O'Connor's most successful play was Highly efficient (1942), a biting critique of the educational system as experienced by a probationer teacher in the town of 'Ballydim' who is trying to persuade a pupil to sit a civil service examination rather than becoming a maidservant while awaiting marriage. The pedantic, trivial and arbitrary assessments of school inspectors make her position almost impossible. The school board prefer to keep down the education rate rather than improve children's prospects; the (presbyterian) clerical manager uses the school building for church fundraising events while grudging the smallest expenditure on school maintenance. The teachers' likely fates are represented by a cynical older teacher, a wife-seeking local farmer who courts every new woman teacher without interest in them as individuals, and references to a previous teacher who died of overwork and despair. The play ran for five weeks and was extremely popular with teachers. It was revived for a three-week run in 1944 in response to new education legislation, and broadcast on BBC Radio Ulster in 1945. The published version has a preface by O'Connor defending her criticisms, which are expanded in an article on teaching as a profession in the 1944 edition of the literary miscellany Lagan (no. 2).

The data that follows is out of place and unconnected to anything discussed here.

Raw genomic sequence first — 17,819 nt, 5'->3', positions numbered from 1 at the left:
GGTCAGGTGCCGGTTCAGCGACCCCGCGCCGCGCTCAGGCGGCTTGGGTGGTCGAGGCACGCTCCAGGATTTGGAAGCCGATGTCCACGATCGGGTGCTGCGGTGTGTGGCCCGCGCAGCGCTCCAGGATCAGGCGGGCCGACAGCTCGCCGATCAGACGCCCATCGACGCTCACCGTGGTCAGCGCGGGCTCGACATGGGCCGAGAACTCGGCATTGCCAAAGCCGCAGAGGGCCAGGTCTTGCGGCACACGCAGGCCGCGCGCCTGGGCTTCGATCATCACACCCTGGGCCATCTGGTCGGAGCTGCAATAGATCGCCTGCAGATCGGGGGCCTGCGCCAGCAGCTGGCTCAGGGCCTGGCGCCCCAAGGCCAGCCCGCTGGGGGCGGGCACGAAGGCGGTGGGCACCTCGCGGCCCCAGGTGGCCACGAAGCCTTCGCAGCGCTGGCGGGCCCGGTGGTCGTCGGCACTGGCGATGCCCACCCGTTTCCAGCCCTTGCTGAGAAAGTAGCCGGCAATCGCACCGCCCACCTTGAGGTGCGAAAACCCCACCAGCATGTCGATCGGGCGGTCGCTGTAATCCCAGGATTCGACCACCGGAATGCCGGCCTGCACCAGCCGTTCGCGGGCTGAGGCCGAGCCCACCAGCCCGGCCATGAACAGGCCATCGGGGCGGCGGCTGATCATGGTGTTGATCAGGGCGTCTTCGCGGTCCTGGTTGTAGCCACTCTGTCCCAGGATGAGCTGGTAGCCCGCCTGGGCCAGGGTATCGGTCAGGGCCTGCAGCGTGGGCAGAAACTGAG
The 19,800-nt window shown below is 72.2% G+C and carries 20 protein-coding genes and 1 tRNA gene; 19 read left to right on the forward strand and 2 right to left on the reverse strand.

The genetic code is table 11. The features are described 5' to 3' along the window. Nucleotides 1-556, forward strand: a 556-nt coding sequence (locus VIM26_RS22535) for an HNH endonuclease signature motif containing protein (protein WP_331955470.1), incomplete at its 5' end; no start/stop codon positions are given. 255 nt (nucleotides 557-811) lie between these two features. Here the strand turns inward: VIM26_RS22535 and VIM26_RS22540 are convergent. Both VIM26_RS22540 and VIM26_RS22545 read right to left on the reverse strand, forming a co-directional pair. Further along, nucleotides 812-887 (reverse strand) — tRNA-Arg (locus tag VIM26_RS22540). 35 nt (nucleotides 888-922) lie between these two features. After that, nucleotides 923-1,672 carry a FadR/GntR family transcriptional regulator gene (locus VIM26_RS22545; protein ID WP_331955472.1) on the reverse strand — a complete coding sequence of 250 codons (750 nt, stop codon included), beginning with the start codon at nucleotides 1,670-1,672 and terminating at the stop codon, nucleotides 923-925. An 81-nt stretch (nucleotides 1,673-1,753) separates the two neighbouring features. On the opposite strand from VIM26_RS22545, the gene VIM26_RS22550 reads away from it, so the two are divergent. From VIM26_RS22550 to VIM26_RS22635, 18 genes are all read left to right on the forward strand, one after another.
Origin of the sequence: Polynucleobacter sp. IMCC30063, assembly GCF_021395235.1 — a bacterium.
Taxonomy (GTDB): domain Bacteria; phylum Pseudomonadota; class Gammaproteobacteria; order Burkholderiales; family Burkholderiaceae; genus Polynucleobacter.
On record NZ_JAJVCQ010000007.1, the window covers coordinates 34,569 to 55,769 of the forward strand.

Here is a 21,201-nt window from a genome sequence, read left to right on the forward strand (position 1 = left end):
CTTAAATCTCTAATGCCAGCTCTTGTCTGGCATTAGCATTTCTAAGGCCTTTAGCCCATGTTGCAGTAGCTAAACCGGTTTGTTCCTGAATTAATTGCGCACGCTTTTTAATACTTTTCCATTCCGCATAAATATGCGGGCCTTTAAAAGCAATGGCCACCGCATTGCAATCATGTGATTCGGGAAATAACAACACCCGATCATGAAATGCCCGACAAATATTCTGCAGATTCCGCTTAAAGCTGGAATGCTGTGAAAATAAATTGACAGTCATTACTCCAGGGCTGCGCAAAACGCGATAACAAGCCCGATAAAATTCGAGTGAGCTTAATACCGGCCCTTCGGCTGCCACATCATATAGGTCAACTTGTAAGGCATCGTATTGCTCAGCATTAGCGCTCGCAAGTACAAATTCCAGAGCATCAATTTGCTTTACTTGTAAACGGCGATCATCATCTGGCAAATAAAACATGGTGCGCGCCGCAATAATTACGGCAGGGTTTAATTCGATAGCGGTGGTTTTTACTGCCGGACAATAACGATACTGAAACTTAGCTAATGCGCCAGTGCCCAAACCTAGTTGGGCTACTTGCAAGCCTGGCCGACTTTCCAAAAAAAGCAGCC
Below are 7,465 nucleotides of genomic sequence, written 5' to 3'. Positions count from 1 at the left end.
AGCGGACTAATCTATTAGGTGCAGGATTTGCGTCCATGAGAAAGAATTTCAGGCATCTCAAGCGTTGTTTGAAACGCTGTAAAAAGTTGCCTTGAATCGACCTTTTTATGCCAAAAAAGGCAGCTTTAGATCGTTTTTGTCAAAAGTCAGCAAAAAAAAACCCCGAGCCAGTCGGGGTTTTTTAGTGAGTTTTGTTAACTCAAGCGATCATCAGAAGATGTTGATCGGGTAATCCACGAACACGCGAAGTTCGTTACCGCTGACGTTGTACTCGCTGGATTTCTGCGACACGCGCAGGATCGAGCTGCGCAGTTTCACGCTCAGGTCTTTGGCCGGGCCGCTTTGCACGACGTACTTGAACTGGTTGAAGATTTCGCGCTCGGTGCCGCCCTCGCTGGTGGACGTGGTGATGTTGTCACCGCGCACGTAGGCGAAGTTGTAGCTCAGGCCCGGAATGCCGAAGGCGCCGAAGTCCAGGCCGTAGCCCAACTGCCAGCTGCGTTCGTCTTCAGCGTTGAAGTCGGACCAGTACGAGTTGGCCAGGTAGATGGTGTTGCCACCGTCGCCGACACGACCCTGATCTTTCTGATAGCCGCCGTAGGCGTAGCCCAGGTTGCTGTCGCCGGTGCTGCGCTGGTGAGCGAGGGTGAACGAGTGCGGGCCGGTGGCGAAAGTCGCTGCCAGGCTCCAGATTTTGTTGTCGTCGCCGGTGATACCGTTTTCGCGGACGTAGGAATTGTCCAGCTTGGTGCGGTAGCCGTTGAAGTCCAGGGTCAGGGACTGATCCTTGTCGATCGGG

Select vestry (1944) explores the dilemma of a Church of Ireland rector who secures funding for a boys' home by assisting a wealthy and irreligious aspiring politician to become churchwarden; as well as being well-received in Belfast, it had a brief run in a small London theatre. (O'Connor continued to seek wider audiences; in September 1949 she had an acrimonious correspondence with Jack Loudan of the Northern Ireland Council for the Encouragement of Music and the Arts over the rejection of her plays for production by Tyrone Guthrie (qv)).
Canvassing disqualifies (1948), a one-act play (published in a 1948 Quota selection of four one-act plays edited by O'Connor and seen as reflecting her promotion of new dramatists) depicts the frantic manoeuvres of a school board to justify rejecting a highly qualified candidate for principal in favour of an inexperienced local. Master Adams (1949) is a sympathetic portrayal of an elderly village teacher who wonders if his life has been wasted until his daughter is cured by an ex-pupil whom he inspired to take up medicine. The farmer wants a wife (1955), combining a hard edge and a happy ending, criticises the tradition of elderly farmers retaining the land until death, with their ageing heirs postponing marriage until inheritance (if then); it was popular and was staged in Cork during a UGT tour. Who saw her die? (1957) has been lost. In 1958 the Ingrams moved from Killough to Belfast.